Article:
Whether you’ve adopted a puppy or an adult dog, the key is to treat him like you have a toddler in your care. Good training begins with good management!
Positive reinforcement training is similar to holistic type of wellness practices and as such we want to put the emphasis on the prevention of ‘bad’ behavior rather than trying to cure an unwanted behavior, whenever possible.
So when it comes to housebreaking and other behaviors for your dog, let’s look at some ways of managing our pups.
Keep to a schedule starting with an early morning time to take Pup out to do his business, and that means before you get dressed, make coffee or do anything else
Have a few rewards stashed in your jacket pocket and be prepared to let him know that he just eliminated in the right area, and that’s anywhere that is NOT in your home
It’s important to stimulate your dog’s brain by giving him problems to solve. Figuring out how to get kibble from a puzzle toy or that his good behavior brings rewards are ways to give him mental enrichment. Take a portion of Pup’s breakfast kibble and serve it in a Kong, a puzzle toy; (or make a puzzle toy from an empty cereal box by putting his kibble inside and then watch as he has fun destroying the cardboard to get to his food!) Use the remainder of kibble for training. While on walks, for example give Pup some kibble when he’s walking nicely on his leash and after he pees or poops.
Monitor Pup when you are at home to keep him safe and to prevent him from eliminating indoors. Restrict access to the entire home by putting him in an exercise pen, similar to a toddler’s playpen or you can find a small room and install a gate. Make sure this area is near you so you can monitor his activities. Pup can wear a light-weight line which you can tethered to your belt. This is an excellent way of observing Pup and reinforcing him when he does desirable behaviors as well as noticing when he begins to sniff around in search of a place to eliminate. Now you can get him out BEFORE he eliminates indoors, and just as important, you can reinforce him outdoors.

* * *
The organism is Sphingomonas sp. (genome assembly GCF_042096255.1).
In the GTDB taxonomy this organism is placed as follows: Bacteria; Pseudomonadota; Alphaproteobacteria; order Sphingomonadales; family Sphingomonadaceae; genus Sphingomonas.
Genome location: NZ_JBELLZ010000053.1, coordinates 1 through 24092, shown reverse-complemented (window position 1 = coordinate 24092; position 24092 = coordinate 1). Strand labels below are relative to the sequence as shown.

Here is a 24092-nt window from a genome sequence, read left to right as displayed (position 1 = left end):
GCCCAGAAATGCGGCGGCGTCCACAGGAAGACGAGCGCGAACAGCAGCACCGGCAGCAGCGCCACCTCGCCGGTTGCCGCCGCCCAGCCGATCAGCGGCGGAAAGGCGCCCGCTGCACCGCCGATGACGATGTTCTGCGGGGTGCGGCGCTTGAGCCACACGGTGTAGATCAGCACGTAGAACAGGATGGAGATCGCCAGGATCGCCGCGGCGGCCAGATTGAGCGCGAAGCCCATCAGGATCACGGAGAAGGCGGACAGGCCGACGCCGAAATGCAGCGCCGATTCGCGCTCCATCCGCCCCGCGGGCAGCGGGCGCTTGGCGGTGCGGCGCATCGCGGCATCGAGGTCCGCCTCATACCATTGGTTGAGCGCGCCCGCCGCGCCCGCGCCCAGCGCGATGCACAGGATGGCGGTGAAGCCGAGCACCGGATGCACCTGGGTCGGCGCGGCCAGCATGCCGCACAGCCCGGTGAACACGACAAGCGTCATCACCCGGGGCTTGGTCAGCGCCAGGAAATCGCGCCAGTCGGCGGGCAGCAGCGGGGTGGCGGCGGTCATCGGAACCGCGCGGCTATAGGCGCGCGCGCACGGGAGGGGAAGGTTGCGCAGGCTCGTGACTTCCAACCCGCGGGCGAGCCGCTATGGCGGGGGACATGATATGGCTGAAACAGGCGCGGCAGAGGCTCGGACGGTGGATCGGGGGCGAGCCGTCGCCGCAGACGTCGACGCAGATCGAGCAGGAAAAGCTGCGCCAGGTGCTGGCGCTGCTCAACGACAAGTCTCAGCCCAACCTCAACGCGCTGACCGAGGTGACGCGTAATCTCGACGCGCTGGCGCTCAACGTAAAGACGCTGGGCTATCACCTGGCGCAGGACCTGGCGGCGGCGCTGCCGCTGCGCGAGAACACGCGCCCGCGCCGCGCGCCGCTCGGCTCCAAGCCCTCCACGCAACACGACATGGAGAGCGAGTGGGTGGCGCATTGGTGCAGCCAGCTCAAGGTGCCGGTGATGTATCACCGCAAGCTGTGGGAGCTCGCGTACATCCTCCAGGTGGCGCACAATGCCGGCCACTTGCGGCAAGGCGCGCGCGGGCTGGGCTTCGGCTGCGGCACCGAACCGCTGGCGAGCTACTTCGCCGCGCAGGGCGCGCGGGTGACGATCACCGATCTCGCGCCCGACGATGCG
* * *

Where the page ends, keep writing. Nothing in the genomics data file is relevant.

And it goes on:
Be aware that dogs and puppies will eliminate upon waking from sleep, after playtime, after eating or drinking or anytime they get excited such as when you have house-guests, so be prepared to take them out at those times as well as the scheduled times.
Prior to taking Pup outdoors, try to elicit an excited behavior by being enthused, grabbing his leash and asking, “Do you want to go out?” The excitement will be associated with running to the door and ideally this will be his new cue to “tell” you he needs to potty. But regardless, don’t wait for him to tell you, just take him out on schedule.
Make a “potty plan chart” to gage your progress, by keeping track of when you’ve taken him outdoors and whether he peed and or pooped, because if for example, he has only peed in the morning, a poop will soon follow and you don’t want to leave him home alone with a full belly.
If he does have an accident, use an enzyme product such as Nature’s Miracle to clean the area. Follow the instructions on the bottle.
Take him out right before bedtime and restrict his water intake for the night. You should relax this rule when he’s housebroken, but for now we are trying to set him up to win.
As mentioned before, use your extra kibble for reinforcement of desirable behaviors.
Secure Pup’s area before you leave the house. Remember this is a toddler who has the ability of being destructive.
Make sure that you have a good understanding of the length of time your puppy or dog can be left alone without eliminating. If you’re going to be gone all day, you should have a dog walker or a doggie daycare lined up. If that is cost prohibitive, then you need to make an indoor toilet area for your pup or adult dog. And NEVER punish your pup or adult dog if you come home to a “mess”, no matter how “guilty” you think he looks. Not only is the onus on you to provide adequate toilet opportunities as well as a “puppy proofed” environment, but should you punish you dog after the fact, he won’t understand why and he’ll learn to fear you! That is counter to any healthy relationship.
Prior to leaving the home, give Pup a safe toy (i.e., something he cannot swallow or break into tiny pieces). An appropriately sized Kong stuffed with his kibble or other treats is ideal. Now, walk out without any fanfare. Upon returning, hopefully to a calm dog, he’s going to be excited to see you, but watch for a moment when he has all four paws on the floor and then pet him calmly, as opposed to when he’d jumping all over you.
Remember puppies and adult dogs are always learning, even when they are not in school, so it is up to the human to make sure that they are learning desirable behaviors: Never miss an opportunity to reward good behavior when you see it and make sure that you are preventing the bad behavior with good management!
© Fran Berry, all rights reserved 2012
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